progress is not the elimination of struggle, but rather a change in its terms’ - Aneurin Bevan

Book review: Owen Jones

I like Owen Jones. As a media commentator he comes across well on television, radio, and in print. He “speaks human” and is able to express with clarity and humour a radical (and from this) grass-roots Labour perspective on British society. Sadly, these are exactly the qualities which have held people back in professional politics over the period that Jones describes in his new book.

Chavs: the demonisation of Britain's working class explains how working people went from being portrayed as “the salt of the Earth to the scum of the Earth”. Jones charts the defeats and consequent decline of the labour movement during the ruling class assault of the past three decades, a class war which is seldom referred to as such because it is fought from above.

Jones uses interviews with working people across the country to challenge stereotypes which have emerged in the wake of the growing power of capital over labour, and the consequent unemployment, casualisation, and wage stagnation.

In this regard, he has produced an accessible book which deserves to be widely read and debated over the next few years. His vision of a revived labour movement, focused on increasing the role of trade unions and co-operatives in the economy, is one that I share.

But I believe the book has two weaknesses:

1) The definitions used by Jones to categorise working people mistakenly draw a distinction between people who depend on an earned income from a wage or salary. I dislike the division of workers as being either “working class” or “middle class” on the basis of a level of autonomy they have over their work because this is only an apparent difference, and not one central to labour markets in a capitalist economy.

The emphasis on what economists call the “labour process” is welcome, however – it matters to people's mental and physical health. But the use of the concept of autonomy to divide working people into two groups leaves Jones open to a line of attack which distracts from the central premise of the book. So although it does not distract from his argument within the book, it is a weakness that critics can seize upon.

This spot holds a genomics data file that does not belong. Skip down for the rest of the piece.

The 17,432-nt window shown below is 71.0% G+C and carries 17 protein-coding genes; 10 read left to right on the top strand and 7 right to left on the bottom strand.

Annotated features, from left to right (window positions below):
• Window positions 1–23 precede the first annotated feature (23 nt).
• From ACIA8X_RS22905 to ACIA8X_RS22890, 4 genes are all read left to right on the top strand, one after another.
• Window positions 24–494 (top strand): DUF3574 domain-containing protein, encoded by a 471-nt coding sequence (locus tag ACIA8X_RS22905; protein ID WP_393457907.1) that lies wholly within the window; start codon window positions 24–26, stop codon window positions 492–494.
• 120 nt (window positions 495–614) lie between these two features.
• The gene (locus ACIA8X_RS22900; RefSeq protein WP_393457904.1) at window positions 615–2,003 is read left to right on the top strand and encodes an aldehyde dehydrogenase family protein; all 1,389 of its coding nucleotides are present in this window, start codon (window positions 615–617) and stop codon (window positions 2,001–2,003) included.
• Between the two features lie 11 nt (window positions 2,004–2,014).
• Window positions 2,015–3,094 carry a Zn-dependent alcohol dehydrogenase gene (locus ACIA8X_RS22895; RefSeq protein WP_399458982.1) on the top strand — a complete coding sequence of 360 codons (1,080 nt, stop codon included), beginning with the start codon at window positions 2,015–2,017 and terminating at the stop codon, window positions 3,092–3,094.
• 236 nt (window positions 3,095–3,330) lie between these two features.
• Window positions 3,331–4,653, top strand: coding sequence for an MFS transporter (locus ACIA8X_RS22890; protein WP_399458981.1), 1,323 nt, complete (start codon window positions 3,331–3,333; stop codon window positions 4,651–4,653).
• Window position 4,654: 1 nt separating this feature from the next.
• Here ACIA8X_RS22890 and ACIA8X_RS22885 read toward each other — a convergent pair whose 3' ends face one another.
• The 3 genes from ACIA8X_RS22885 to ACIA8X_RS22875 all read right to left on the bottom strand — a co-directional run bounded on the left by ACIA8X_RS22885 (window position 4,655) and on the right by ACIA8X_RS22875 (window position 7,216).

Like the terms “left” and “right”, the use of discrete categories of “working class” and “middle class” are detrimental to understanding the forces at work in contemporary politics, disguising what is the key divide in society between suppliers of labour and owners of capital. It is this inequality of power which should be at the forefront of debates on class.

An acceptance within the Labour movement that there are two categories of class amongst labour-suppliers makes it easier for our opponents – seeking to deny that economic rule by the few undermines the living standards of the many – to claim that there is a yawning chasm between the needs and aspirations of more affluent and less affluent workers.

2) Chavs pays insufficient attention to capital-owners, beyond the tacit recognition that there are too few in the form of an endorsement of co-operative enterprise. Perhaps a sequel could look upwards, at the composition and alignment of the ruling class.

If I was writing a follow-up, I would call it Top Dogs and Fat Cats: the disappearance of Britain's ruling class. It would look at how power-relations have become obscured as inequality has increased, and would make the case that the primary strategy of the capitalist class is to disappear from the view of politicians and electors.

Top Dogs and Fat Cats would go back further in time than the past few decades of neo-liberal consensus and the preceding post-war settlement, to the Industrial Revolution and the split between ownership and control both in terms of the joint-stock corporation and the British state.

Economic power was rendered invisible as feudal rule and an agrarian economy gave way to the rule of capital in an industrialised economy. In recent years, the dispersal of power to supra-national bodies such as the European Union and transnational corporations has added a layer of complexity and thus further uncertainty to the question of who governs in British society.

No doubt, Owen will follow up Chavs with another book if he gets the chance. But, much as I would look forward to reading it, I hope he is able to spend more time writing commentaries and appearing on TV and radio in the next few years. Labour needs talented people like Owen.

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